Steve Jordan asks, "Do you know what Macmillan Cancer Care does?"

Feb 25, 2016
Macmillan is one of the leading cancer support charities in the UK. You probably think you know what the charity does but, I suspect you don’t. Please read on.
Most people know that Macmillan helps people by providing palliative care for those with cancer.  But there is much more to it.  If I had known the scope of the organisation a few years ago, my life would have been made much easier. 

For the sufferers there are a whole range of services.  Palliative care we know about but it’s not just about helping people at the end of their lives.  Macmillan can also help with emotional support, can suggest exercise programmes to help sufferers regain strength after treatment, provide occupational health therapy to help build confidence during recovery and even provide help with speech and swallowing after surgery.

But Macmillan doesn’t only support patients, it supports families too.  Joy Ridley is Regional Communications Officer for Surrey, Kent and Sussex for Macmillan Cancer Support.  She confirmed that Macmillan is a source of support that helps with all the things that people affected by cancer want and need.  “It's not only patients who live with cancer, we also help carers, families and communities,” she said.  “ |We give so much more than medical help. People need practical support at home, so we provide anything from some precious time off for a carer to a lift to hospital. People need emotional support, so we listen, advise and share information through our cancer support specialists, website and trained professionals|. People need financial help to cope with the extra costs cancer can bring, so we give benefits advice, and grants for anything from heating bills to travel costs. Together we listen, we learn, we act to help people live with cancer.”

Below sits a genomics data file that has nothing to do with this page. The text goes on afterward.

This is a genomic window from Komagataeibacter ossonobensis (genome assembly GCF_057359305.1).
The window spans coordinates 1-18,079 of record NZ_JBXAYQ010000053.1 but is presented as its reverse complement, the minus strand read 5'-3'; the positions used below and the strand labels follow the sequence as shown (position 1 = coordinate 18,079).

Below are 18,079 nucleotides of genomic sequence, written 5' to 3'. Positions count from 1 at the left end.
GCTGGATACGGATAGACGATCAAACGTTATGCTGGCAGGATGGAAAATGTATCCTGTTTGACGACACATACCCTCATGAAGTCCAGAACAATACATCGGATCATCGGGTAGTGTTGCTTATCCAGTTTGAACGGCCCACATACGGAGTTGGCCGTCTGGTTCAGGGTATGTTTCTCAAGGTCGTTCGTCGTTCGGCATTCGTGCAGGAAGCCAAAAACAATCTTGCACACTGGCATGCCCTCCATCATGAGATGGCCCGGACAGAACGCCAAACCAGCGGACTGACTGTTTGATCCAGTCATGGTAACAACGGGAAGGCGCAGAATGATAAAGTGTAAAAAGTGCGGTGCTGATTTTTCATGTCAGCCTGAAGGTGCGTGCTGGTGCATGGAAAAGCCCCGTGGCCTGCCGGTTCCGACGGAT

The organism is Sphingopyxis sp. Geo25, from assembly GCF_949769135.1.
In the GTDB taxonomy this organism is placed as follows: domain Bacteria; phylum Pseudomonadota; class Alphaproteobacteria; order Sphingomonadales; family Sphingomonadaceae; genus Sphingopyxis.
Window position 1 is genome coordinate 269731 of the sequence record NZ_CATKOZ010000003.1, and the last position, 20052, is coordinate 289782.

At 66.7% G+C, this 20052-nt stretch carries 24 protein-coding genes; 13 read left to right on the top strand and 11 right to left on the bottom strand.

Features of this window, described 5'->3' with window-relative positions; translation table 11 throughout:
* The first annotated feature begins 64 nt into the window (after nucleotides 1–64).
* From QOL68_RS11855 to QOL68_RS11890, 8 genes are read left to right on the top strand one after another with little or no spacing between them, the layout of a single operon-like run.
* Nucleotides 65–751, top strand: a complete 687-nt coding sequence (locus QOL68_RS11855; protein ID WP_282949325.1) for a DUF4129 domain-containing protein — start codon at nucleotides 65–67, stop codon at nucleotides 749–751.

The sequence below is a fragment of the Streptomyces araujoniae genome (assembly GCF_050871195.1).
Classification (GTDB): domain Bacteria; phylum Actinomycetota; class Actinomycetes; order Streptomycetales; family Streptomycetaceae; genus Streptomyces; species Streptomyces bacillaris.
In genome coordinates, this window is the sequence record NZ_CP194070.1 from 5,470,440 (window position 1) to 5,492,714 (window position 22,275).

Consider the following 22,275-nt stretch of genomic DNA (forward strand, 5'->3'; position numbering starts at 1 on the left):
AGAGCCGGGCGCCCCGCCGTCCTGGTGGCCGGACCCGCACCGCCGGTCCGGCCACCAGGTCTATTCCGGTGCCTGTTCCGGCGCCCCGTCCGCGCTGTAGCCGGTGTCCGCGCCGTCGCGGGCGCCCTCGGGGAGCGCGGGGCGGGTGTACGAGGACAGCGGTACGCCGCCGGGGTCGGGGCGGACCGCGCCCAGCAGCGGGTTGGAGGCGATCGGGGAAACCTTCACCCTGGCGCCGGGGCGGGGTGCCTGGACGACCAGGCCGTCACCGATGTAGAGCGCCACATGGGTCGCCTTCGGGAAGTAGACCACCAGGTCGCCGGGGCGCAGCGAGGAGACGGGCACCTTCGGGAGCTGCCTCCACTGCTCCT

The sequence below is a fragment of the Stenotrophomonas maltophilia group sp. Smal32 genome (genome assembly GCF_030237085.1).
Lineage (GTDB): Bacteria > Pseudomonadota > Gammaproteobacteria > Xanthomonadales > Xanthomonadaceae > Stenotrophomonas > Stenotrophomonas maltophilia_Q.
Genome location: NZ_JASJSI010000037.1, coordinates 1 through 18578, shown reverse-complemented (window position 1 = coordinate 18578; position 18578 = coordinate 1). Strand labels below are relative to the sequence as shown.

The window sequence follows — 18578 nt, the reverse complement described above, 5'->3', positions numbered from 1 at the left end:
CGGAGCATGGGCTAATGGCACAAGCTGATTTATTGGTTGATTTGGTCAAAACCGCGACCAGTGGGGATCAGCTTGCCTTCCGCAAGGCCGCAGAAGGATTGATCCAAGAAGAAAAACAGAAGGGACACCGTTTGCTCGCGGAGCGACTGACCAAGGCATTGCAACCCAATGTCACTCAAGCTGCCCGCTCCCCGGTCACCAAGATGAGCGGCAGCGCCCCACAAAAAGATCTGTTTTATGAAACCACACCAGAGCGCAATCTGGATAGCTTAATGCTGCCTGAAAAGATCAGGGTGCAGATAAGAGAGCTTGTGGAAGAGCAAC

Now why am I writing about this?  It’s because cancer is something that can affect any of us at any time and, when it does, you don’t know what effect it will have on you.  I have direct experience.  My daughter was diagnosed with cancer when she was 20.  She was quite matter-of-fact about it, but I was destroyed.  One effect I remember vividly was uncontrollable shaking whenever the telephone rang.  Subconsciously, I imagined every call would be bad news. It was so bad I often couldn’t lift the receiver.  The shaking would last for up to an hour afterwards. A comforting cup of tea or even a large Scotch was no help: I couldn’t hold the glass.

Being a sensible sort of chap I went to my GP.  I said that I needed some preventative maintenance otherwise he was going to have a basket case on his hands.  He referred me to a psychiatrist.  In a series of six meetings, the psychiatrist delved into my early childhood to uncover the cause of my anxiety.  Stupid man! I knew the problem: my daughter was dying.

At the time I just felt that I needed some help to get through.  If I had known about the full range of services Macmillan provided I would have gone straight to them. I didn’t, so I just muddled through as best I could. I know that some of you reading this story now will be suffering in a similar way or will know someone who is.  There is help available. I wanted you to know.

The Macmillan ‘Online Community’ is available round the clock. Whether it’s early morning, in the afternoon, or the middle of the night, you can reach out and find others who are going through the same thing. Macmillan can also help you to find an appropriate, local support group where you will find a friendly expert ready to listen to you and help point you in the right direction.

For more information visit

Macmillan Cancer Care
Photos: left: radiotherapy preparation; right: completing a grant application.